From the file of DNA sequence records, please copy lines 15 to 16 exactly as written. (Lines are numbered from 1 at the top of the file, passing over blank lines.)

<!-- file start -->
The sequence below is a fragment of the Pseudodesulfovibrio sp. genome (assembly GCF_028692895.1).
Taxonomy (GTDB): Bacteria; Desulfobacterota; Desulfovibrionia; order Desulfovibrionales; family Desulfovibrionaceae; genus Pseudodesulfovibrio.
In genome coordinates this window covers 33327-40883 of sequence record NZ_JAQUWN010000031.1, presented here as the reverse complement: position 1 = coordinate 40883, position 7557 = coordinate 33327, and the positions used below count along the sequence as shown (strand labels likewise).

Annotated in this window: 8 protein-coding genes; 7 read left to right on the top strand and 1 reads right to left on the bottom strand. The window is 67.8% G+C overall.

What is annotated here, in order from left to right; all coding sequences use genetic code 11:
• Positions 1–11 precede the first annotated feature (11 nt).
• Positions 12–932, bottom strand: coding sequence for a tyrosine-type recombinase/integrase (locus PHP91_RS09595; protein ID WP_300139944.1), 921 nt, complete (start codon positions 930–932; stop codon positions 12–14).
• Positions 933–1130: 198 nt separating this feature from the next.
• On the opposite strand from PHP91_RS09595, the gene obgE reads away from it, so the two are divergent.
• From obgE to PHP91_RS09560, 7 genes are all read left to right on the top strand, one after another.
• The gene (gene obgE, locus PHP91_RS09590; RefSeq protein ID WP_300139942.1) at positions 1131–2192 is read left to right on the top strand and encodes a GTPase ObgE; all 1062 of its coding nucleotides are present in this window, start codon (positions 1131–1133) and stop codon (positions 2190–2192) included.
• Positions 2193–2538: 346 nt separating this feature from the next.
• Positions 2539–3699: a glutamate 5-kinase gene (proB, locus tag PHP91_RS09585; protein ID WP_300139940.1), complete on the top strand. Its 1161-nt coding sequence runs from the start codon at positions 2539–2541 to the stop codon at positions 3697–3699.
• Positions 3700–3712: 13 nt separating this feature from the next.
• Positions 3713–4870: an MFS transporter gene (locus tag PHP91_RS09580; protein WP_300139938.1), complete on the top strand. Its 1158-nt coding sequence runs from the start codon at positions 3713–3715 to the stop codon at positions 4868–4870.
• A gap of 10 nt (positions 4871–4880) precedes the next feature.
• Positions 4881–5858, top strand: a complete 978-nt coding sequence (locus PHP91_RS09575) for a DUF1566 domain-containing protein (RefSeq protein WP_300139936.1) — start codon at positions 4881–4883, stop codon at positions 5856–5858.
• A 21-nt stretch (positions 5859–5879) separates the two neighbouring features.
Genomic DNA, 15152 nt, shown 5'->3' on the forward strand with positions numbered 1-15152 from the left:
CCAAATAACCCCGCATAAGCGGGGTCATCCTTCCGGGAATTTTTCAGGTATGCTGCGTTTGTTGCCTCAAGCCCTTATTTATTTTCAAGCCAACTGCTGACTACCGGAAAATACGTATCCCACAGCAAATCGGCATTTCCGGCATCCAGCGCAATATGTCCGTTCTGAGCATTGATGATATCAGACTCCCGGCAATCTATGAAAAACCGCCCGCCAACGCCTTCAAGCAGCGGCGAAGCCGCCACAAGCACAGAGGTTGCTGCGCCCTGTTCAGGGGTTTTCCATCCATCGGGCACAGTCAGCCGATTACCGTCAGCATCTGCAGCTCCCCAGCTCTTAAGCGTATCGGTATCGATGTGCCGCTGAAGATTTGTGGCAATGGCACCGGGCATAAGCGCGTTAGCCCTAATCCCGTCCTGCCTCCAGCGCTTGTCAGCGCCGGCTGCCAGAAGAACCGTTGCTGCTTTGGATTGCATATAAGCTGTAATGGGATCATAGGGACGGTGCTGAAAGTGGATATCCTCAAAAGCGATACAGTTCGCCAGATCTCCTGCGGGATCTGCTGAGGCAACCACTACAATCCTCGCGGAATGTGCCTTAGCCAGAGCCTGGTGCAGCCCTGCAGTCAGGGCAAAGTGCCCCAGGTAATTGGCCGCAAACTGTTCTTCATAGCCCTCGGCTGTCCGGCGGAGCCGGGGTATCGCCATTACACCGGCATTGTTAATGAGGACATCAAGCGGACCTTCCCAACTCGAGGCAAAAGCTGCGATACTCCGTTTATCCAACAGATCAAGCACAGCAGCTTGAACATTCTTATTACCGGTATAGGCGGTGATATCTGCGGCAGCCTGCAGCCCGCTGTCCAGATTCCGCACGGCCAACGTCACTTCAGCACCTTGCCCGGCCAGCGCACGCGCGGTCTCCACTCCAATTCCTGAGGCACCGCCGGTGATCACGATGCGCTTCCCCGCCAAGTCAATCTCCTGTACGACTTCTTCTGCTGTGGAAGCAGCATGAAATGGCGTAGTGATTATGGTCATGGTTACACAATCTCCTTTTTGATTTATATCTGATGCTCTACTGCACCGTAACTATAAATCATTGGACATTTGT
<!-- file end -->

• Positions 3713–4870: an MFS transporter gene (locus tag PHP91_RS09580; protein WP_300139938.1), complete on the top strand. Its 1158-nt coding sequence runs from the start codon at positions 3713–3715 to the stop codon at positions 4868–4870.
• A gap of 10 nt (positions 4871–4880) precedes the next feature.